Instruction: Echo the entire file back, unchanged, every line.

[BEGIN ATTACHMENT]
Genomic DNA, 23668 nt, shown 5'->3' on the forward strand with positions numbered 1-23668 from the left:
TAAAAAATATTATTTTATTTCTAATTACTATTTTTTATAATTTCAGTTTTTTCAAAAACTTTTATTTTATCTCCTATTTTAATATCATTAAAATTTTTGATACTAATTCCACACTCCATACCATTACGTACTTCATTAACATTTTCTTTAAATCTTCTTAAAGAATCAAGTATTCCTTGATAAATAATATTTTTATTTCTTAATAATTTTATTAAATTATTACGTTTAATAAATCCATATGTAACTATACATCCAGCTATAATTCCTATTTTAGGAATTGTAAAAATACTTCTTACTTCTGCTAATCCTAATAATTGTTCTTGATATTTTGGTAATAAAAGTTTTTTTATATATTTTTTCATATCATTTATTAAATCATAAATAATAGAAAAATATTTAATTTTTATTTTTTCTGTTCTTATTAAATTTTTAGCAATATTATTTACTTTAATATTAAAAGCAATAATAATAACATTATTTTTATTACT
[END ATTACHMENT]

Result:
Genomic DNA, 23668 nt, shown 5'->3' on the forward strand with positions numbered 1-23668 from the left:
TAAAAAATATTATTTTATTTCTAATTACTATTTTTTATAATTTCAGTTTTTTCAAAAACTTTTATTTTATCTCCTATTTTAATATCATTAAAATTTTTGATACTAATTCCACACTCCATACCATTACGTACTTCATTAACATTTTCTTTAAATCTTCTTAAAGAATCAAGTATTCCTTGATAAATAATATTTTTATTTCTTAATAATTTTATTAAATTATTACGTTTAATAAATCCATATGTAACTATACATCCAGCTATAATTCCTATTTTAGGAATTGTAAAAATACTTCTTACTTCTGCTAATCCTAATAATTGTTCTTGATATTTTGGTAATAAAAGTTTTTTTATATATTTTTTCATATCATTTATTAAATCATAAATAATAGAAAAATATTTAATTTTTATTTTTTCTGTTCTTATTAAATTTTTAGCAATATTATTTACTTTAATATTAAAAGCAATAATAATAACATTATTTTTATTACT